Federal Legacy Financial Management Providers need to redefine their role in a new approach

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While the Quality Service Management Office (QSMO) continues to outline its long-term strategy for federal financial management, the Bureau of Fiscal Service does not forget the work of the past two decades.

The beginnings and successes and failures of attempting to consolidate and standardize the agencies’ financial systems weigh heavily on this government-wide effort.

Matt Miller, acting commissioner for the Bureau of Fiscal Service at the Treasury Department, said the four old federal shared service centers in the Departments of Agriculture, Home Affairs, Transportation and Finance will continue to play large roles in this long-standing effort.

Matt Miller is the acting commissioner for the Bureau of Fiscal Service in the Department of Treasury

“Part of the underlying guidelines and part of our job as a QSMO is to work with agencies in general as agencies need to be consumers in this market. But in addition to this agency engagement, we have a separate workstream or type of engagement, especially with these four legacy vendors, to determine what their appetite is to continue offering these or similar services in the market in the future. ensure that the management of your parent organization supports this. So we had a lot of contact with these vendors to get clarity, ”Miller said on Ask the CIO. “Although all agencies can be consumers of the market, we would expect that even if these federal providers want to offer their services in the market, we are still looking for their promise that they will ultimately be consumers in the market too. What I mean by that is again to really try to get to more standardized, cloud-based modern financial systems, to reduce the number of different systems that there are with all the variations in system configurations in the authorities. “

Miller said part of the discussion with the four legacy shared services providers is whether they too will modernize their technology offerings and even adopt the technology standards early on.

The challenge for these federal providers is of course the question of funding and whether or not they have the money to modernize their technology infrastructure. Funding has been one of the major barriers to the widespread adoption of shared services over the past 20 years.

“The successes [are] more common with smaller government agencies than with medium to large government agencies, although the Treasury Administrative Resource Center (ARC) provides services to the Department of Housing and Urban Development, a cabinet-level agency, and most recently Transportation’s. Enterprise Service Center has just migrated the Office of Personnel Management to its joint solution. So there was a certain amount of success, ”Miller said. “We try to get the best out of it and then learn where there are opportunities. The underlying premise is standardization and reuse, being [we] can use things that are common rather than making and building customers unique. I think one of the key differentiators of this approach, which we think will be really beneficial, is much more of the focus on the customer and the customer experience. That is one of our guiding principles. “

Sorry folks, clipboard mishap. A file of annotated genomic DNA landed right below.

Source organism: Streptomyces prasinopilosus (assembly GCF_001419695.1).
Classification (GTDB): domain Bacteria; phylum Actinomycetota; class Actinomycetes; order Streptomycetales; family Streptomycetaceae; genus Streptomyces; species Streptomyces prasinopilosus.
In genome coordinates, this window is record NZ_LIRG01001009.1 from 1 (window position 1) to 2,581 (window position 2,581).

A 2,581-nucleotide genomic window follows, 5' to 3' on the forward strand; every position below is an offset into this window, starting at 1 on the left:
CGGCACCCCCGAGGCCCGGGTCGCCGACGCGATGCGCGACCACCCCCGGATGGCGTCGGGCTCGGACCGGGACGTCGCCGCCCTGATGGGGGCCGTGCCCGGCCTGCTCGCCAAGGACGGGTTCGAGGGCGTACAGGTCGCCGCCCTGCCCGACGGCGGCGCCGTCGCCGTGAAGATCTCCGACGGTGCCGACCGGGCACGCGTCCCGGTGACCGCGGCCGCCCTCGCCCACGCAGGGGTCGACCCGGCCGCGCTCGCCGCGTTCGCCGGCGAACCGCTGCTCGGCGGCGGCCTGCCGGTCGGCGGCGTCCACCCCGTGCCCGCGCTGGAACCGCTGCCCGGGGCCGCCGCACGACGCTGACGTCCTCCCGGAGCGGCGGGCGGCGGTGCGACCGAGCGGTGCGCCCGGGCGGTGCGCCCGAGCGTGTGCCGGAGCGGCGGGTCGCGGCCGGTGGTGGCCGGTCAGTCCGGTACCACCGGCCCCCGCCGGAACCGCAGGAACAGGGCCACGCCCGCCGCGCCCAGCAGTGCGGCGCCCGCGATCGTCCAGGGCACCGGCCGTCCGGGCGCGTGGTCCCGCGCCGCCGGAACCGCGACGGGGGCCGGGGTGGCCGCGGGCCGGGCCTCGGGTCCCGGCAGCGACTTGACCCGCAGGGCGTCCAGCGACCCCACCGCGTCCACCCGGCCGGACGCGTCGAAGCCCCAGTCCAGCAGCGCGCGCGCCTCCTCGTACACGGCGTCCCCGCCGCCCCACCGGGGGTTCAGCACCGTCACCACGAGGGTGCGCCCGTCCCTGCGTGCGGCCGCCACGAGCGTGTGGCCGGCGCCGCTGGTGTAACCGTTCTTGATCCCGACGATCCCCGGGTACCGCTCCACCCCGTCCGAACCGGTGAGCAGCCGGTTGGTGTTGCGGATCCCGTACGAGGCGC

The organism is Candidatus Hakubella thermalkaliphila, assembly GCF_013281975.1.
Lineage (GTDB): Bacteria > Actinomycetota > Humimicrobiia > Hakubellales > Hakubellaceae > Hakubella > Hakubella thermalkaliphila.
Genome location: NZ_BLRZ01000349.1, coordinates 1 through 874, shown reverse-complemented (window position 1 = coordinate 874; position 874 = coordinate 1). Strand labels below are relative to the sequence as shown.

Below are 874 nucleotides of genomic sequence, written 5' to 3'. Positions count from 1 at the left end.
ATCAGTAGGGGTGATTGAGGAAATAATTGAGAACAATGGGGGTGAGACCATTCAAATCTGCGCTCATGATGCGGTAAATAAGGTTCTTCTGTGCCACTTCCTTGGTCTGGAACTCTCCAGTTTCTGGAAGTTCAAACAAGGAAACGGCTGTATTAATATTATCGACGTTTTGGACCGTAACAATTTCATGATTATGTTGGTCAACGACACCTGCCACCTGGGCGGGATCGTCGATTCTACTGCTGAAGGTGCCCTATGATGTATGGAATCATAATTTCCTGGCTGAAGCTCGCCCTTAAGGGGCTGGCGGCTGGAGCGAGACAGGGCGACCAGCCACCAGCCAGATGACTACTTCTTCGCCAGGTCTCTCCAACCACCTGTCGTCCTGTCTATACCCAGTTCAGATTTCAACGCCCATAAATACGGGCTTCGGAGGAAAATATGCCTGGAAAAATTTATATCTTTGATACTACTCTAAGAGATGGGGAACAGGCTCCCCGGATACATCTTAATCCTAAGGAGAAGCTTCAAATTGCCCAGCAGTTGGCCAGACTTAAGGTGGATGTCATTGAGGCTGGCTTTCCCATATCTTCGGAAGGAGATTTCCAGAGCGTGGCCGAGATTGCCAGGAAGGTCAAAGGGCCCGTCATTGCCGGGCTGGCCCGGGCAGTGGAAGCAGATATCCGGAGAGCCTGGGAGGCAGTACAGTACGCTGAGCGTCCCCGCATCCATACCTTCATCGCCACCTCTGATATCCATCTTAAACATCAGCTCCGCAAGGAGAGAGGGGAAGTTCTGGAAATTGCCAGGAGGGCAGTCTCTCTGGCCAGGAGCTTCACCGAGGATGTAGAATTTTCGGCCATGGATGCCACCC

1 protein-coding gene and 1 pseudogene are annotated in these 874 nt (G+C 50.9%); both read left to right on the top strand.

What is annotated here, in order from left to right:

Customer-centric, not provider-centric

The QSMO published a request for information in June, which describes in more detail how it intends to create a marketplace for the standardization and modernization of federal financial systems.

While the desire to move large agencies to these shared service providers in financial management has struggled for nearly two decades, QSMO’s approach seeks to combine the expertise of the public and private sectors.

Miller said that moving from being a supplier-centric marketplace to being a customer-centric marketplace is one of the Treasury Department’s greatest realizations in recent years.

“What we are looking for is a marketplace that allows interaction with commercial and government agencies, yet tries to allow that flexibility and choice, but incorporates the standards into the solution,” he said. “In the previous marketplace, there were these four solutions, and if they met your needs well, but especially for larger agencies, if the software or related services didn’t meet their needs, there wasn’t that much” much flexibility to respond. With this marketplace, which is a combination of commercial and government providers, we are much more likely to build a customer-oriented or solution-oriented marketplace. “

Miller said that with 56 agency financial management systems nearing the end of their lifespan by 2025, there will be significant demand for the marketplace’s services.

Miller said QSMO hopes to have its first services in place by the end of fiscal 2022 to serve some agencies like the Commerce and Homeland Security departments that are in more urgent need of modernization.

“We were very conscious of the cooperation with the industry and the agencies. We believe the industry is interested in making an important contribution to building a marketplace[ing] and that agencies are interested in seeing value in using the services, ”he said. “The hope is that we can focus on the customer experience and, by working with industry and agencies, really move the shared services needle beyond where it may have been postponed by previous initiatives.”

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